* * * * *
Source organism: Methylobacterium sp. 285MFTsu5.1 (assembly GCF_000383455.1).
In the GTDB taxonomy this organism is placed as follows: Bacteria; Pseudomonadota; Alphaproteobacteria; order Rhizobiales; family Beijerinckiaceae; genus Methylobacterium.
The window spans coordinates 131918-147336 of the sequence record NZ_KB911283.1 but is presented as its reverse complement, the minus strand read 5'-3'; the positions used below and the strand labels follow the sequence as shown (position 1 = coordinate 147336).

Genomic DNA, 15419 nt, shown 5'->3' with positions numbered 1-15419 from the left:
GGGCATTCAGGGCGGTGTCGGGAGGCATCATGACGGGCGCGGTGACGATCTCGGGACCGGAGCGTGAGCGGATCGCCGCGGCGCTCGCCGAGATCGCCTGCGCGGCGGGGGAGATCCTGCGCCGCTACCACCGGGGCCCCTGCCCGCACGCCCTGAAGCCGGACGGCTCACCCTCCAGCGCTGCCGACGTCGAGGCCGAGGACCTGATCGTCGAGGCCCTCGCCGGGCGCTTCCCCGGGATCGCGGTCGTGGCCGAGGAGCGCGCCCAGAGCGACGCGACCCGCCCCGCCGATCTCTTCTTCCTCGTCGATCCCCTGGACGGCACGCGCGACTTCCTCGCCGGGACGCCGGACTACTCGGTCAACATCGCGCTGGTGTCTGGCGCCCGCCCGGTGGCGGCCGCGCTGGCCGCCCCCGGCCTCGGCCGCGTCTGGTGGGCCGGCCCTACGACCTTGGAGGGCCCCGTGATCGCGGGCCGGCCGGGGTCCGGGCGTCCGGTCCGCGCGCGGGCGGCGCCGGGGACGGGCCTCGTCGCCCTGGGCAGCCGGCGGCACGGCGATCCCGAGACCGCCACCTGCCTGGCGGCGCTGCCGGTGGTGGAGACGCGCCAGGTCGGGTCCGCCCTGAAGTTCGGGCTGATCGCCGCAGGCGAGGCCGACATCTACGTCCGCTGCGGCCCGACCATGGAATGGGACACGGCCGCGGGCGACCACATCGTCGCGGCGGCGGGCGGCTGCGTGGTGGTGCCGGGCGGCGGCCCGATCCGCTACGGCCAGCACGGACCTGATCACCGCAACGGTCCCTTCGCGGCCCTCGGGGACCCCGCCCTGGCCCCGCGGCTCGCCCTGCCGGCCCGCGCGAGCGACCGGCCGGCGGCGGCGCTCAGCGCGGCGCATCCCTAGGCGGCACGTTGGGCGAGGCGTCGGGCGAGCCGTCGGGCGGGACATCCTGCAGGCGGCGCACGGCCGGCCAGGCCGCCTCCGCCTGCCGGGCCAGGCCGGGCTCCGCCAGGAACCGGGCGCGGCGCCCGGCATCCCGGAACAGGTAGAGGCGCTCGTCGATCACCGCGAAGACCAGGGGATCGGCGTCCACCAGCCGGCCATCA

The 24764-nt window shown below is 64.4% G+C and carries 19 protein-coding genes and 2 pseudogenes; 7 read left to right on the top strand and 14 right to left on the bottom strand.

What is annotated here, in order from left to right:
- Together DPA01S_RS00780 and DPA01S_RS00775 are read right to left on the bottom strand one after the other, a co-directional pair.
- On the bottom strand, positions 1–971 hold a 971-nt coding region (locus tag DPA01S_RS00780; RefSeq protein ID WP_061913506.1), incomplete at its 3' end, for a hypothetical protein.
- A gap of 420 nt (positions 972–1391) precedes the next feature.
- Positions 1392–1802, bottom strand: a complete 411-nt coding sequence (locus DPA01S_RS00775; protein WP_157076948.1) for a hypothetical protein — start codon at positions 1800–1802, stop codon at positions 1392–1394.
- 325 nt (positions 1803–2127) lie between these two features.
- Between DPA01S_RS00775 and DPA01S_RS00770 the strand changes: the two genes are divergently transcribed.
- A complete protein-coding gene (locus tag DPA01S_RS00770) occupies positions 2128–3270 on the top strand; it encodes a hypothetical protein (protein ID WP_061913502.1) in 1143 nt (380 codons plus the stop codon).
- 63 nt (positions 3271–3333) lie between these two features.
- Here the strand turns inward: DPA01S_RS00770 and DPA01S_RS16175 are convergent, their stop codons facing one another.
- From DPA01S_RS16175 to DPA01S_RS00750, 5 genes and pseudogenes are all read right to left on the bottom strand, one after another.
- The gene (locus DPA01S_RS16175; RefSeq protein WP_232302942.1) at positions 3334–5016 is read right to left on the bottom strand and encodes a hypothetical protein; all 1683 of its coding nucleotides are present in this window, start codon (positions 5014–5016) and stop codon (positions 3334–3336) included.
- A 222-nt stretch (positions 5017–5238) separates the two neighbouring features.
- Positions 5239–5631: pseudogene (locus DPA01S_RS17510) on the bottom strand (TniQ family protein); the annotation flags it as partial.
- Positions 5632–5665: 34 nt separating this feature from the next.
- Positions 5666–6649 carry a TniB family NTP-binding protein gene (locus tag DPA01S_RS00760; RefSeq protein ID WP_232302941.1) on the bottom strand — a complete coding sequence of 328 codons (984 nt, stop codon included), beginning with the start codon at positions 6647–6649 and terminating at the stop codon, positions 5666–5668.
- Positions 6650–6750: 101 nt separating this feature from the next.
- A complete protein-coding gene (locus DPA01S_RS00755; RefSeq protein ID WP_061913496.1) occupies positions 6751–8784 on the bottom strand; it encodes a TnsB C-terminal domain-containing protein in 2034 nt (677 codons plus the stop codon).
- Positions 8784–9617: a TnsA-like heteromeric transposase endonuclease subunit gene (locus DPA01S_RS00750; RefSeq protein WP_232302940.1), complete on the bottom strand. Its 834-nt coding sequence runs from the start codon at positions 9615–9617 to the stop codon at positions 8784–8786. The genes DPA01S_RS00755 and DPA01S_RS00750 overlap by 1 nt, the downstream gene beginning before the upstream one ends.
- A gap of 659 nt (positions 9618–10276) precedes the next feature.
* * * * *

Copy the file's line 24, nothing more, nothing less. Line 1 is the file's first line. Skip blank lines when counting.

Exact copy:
- A complete protein-coding gene (locus DPA01S_RS00755; RefSeq protein ID WP_061913496.1) occupies positions 6751–8784 on the bottom strand; it encodes a TnsB C-terminal domain-containing protein in 2034 nt (677 codons plus the stop codon).